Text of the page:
If you’re missing these factors, it probably means you’re selling a commodity or you’re losing to competitors for various reasons. Selling “nice-to-haves” makes it difficult to differentiate based on real value and near impossible to forecast.
The company you work for matters. Having an employer who invests in understanding the market and your customers' pain points matters. Working for an organization like MongoDB that is continuously iterating to improve products or services massively simplifies my role. I get to focus on finding and understanding the real problems some of the largest organizations in the world are facing, and then help them fix it.
Sales can be a tough job. You hear "no" far more often than "yes," and it's easy to become discouraged when it seems like all of your hard work isn't paying off.
I’ve had to learn to be diligent in reframing challenges or setbacks. I’ve messed up a sales cycle more times than I can count, missed an important qualification detail or deadline, and have definitely lost deals. The key for me is that I don’t look at any of those as my end result.
When I’m met with a challenge in order to progress, it just means I need to pivot. These moments act as change agents that drive me forward.
It would be untrue to state that all problems you face are good, however, if I had never learned to persevere through setbacks, my sales career would’ve ended years ago.
Some of the most successful sales professionals I’ve come across refer to this as having a growth mindset. They’re the people who could get a door slammed in their face and respond with “not that door? – I’ll try this window.”
The foundation of any good partnership or deal is deeply understanding your customer’s current state and their biggest problems. We refer to this as discovery.
Early in my tech sales career, I was given advice to mute the phone when I wasn’t speaking. This additional second it took for me to unmute before driving the conversation forward taught me how to listen to understand instead of immediately responding. Those brief moments became filled with elaboration or detail of what was most important instead of closed questions filling the silence.
Another senior leader used to tell us to “hold the point” during great discovery.
He told a story about his duck-hunting dogs. It was the dogs’ job to seek out the ducks' nests and point to their location without waking them or scaring them away. He (the hunter) would then signal when he was ready to shoot. It was then that the dogs would flush or scare the ducks out of the nest.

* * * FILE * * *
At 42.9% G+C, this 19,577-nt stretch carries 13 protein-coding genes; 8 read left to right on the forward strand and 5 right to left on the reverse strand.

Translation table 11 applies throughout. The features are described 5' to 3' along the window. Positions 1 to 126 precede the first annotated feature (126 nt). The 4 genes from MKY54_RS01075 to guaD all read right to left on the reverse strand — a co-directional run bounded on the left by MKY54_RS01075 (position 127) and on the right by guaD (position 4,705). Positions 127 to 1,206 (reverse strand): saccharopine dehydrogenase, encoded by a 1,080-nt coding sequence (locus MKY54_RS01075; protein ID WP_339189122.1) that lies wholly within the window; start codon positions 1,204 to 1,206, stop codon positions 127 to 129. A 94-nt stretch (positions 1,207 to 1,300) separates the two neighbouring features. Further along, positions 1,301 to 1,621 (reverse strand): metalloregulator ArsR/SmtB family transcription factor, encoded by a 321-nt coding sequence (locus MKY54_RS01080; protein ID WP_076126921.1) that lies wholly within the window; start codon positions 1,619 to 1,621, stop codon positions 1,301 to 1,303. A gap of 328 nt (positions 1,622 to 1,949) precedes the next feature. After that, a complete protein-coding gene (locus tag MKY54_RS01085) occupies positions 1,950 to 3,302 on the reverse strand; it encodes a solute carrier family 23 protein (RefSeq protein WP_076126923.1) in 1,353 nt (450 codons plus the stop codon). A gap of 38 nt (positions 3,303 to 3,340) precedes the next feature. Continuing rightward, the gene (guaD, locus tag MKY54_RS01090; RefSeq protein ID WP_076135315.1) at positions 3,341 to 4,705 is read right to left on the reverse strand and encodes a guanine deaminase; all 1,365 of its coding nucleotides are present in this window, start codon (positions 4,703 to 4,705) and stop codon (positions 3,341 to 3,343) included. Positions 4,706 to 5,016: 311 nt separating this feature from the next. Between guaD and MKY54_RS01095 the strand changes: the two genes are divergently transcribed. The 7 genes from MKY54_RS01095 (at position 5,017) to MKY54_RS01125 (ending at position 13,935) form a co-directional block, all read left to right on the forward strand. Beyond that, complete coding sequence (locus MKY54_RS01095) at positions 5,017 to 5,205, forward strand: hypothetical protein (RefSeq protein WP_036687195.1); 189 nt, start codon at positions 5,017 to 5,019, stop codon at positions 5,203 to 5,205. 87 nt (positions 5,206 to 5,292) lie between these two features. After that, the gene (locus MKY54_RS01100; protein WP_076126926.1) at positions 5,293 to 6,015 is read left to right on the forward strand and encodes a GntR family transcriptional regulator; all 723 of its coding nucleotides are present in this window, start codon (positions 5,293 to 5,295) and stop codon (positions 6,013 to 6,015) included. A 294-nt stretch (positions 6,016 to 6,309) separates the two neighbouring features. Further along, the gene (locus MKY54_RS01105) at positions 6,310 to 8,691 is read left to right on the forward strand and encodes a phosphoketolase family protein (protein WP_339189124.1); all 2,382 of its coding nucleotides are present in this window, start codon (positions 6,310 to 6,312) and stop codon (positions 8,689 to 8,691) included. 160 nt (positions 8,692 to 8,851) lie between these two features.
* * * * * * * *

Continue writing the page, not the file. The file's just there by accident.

One of his dogs was the best at finding the ducks but would get too excited and jump to flush out the ducks before he was ready. The hunts became wildly unsuccessful.
He compared this excited hunting dog to an eager sales rep hearing the first pain that could be solved and jumping to share our product.
When we talk to customers, it’s easy to become eager or excited when hearing about one problem your solution can fix. The analogy highlights the importance of patience in understanding their entire situation and “holding your point” before jumping to prescribe a solution.
These are small examples that resonated with me. I use them as reminders to stay laser-focused on listening to the customer and understanding as much as I can about their needs before getting too excited about a qualified deal.
Last, but far from least, it's important to remember that you can't do it alone
It truly takes an army of talented individuals to find a lot of success in sales. For me, this includes people in roles focused on consulting services, customer success, solutions architecting, product engineering, support, and even partnerships.
Whether you’re one week or ten years into selling it’s important to stay humble and acknowledge that everyone around you has unique strengths or skills that can drive your success forward.
In my experience, working together and leveraging others’ expertise is crucial to overachieving goals and ultimately making a meaningful impact in your organization.
Learn about MongoDB’s employee resource groups that build community and foster inclusion for women in tech, including Sell Like a Girl, an initiative devoted to making MongoDB the best place to work for women in sales.